Andrea describes how much she likes watching the videos on her phone or tablet. She finds these best to follow when Ginny has fallen asleep after feeding and she sits and watches as a form of relaxation. Then she can follow along with Ginny, stop and pause it when she needs to. In a busy day she says it is a relief to not have to rely on memory but still be able to follow at Ginny’s pace and focused on her needs.
Massage classes are a wonderful way to meet other parents and enjoy this time together. However they are not available or suited to everyone. The online course was designed for parents who wish to learn in the comfort of their own home with partners and other family members. It is comprised of twenty five short videos which can be built up in small chunks to learn gradually so baby enjoys it and adjusts to it right from the start. There is a specialist module on colic, tips on teething and other symptoms commonly experienced. There is also a section on baby yoga and one on using massage as baby grows into a toddler and pre-school child. It has been a labor of love drawing on the experiences and tips from hundreds of parents to try to make learning the skill as easy, us-er-friendly and enjoyable as possible.
Massage can be enjoyed from just a few weeks old until your child is into double figures if you start early enough! My son used to love his massage from a young
baby and later would come up to me if he thought I needed a massage and give me a neck and shoulder massage with me sitting and enjoying it. He just sensed when I needed it. No one had consciously taught him the techniques but he had absorbed them fully when experiencing them deeply himself. This continued until he became a teenager and has now emerged again in young adulthood, much to my relief and pleasure! So by spreading the love you will be investing positively in your own future together.
Tips for starting massage
Use an organic, cold pressed vegetable oil, avoiding nut based oils like almond oil in case of any intolerances. I recommend cold pressed sunflower oil, ide-ally organic. Patch test it first.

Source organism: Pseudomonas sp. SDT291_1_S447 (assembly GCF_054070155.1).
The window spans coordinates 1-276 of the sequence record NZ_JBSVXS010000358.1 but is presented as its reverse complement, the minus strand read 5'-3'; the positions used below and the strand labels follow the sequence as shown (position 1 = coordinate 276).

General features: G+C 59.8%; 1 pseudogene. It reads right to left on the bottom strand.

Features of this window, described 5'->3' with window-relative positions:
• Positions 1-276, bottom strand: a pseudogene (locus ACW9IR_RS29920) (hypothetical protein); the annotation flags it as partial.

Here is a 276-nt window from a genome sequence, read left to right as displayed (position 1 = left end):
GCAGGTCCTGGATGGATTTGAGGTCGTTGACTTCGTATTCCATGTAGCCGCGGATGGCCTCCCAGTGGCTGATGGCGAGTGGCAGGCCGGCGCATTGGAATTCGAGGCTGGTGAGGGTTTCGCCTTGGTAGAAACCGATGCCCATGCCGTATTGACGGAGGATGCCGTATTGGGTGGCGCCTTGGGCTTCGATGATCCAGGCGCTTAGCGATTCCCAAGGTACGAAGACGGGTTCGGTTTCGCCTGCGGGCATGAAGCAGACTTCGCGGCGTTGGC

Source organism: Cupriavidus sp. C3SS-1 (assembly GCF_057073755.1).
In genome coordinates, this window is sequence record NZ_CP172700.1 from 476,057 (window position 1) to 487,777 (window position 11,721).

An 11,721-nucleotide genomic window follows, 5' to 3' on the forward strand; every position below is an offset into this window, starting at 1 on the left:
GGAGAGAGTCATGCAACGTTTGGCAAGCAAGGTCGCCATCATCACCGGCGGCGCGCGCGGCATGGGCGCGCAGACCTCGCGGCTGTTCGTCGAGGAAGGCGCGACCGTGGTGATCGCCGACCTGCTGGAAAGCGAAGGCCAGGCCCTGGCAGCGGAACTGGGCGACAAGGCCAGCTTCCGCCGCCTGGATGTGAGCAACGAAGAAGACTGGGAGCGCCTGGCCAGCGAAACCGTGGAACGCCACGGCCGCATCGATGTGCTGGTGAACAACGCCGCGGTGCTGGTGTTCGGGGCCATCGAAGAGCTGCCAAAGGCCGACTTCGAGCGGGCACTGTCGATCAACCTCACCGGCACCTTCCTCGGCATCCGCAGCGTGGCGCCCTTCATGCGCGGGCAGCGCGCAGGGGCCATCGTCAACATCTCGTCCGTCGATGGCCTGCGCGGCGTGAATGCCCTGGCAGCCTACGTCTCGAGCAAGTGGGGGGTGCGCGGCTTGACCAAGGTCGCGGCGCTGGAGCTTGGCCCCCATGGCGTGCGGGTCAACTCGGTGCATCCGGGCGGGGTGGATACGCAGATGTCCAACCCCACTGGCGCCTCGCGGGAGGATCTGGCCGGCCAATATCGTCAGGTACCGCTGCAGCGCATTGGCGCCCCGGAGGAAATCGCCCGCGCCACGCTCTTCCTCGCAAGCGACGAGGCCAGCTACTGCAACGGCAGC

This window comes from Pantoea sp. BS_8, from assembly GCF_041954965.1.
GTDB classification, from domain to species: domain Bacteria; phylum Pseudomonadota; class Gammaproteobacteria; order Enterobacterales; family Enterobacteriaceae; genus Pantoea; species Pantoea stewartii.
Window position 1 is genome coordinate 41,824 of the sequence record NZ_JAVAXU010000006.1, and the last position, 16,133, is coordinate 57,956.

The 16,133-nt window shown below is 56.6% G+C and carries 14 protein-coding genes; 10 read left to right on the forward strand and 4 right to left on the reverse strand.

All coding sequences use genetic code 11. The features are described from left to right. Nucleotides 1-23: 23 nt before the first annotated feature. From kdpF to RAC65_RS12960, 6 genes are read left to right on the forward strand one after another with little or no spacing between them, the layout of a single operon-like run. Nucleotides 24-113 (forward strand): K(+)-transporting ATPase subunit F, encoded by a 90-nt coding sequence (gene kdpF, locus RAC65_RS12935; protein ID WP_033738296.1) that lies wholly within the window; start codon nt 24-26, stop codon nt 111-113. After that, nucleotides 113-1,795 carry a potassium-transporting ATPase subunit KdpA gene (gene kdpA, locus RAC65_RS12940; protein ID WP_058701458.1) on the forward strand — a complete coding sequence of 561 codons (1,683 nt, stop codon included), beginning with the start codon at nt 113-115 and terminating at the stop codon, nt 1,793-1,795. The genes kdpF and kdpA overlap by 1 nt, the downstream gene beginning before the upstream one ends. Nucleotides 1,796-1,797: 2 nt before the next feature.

Always choose an unscented oil so that it doesn’t interfere with your natural odor and bonding process with baby.
Before you start learning massage use as much opportunity as you can for skin to skin contact and gentle stroking. Babies often love their legs and feet being massaged. If you stroke or rub baby’s tummy make sure you always follow a clockwise direction as this is following the direction of the digestive tract. Gentle circles can be done every nappy change.
Tips for enjoying massage as baby grows
Nursery rhymes, songs and stories can all be used to develop massage into a rich and enjoyable learning experience for your baby and child. Singing songs and repeating movements is fun and brings it to life. As your child grows they may enjoy trying out the skills of massage themselves on their favor-ite toy, cuddly teddy or to you! Older children often love being involved with massaging younger siblings and it can be a very powerful way of establishing a strong bond, provided they get enough massage attention for themselves too.
- Vital Touch: How intimate contact with your baby leads to happier, healthier development. Sharon Heller 1st Jan 1997
- Human Significance of the skin by Ashley Montagu
- The Oxytocin Factor: Tapping the Hormone of Calm, Love and Healing by Kerstin Uvnas-Moberg
- The Complete Online Baby Massage Course
This was first published in Holistic Parenting Magazine in October 2016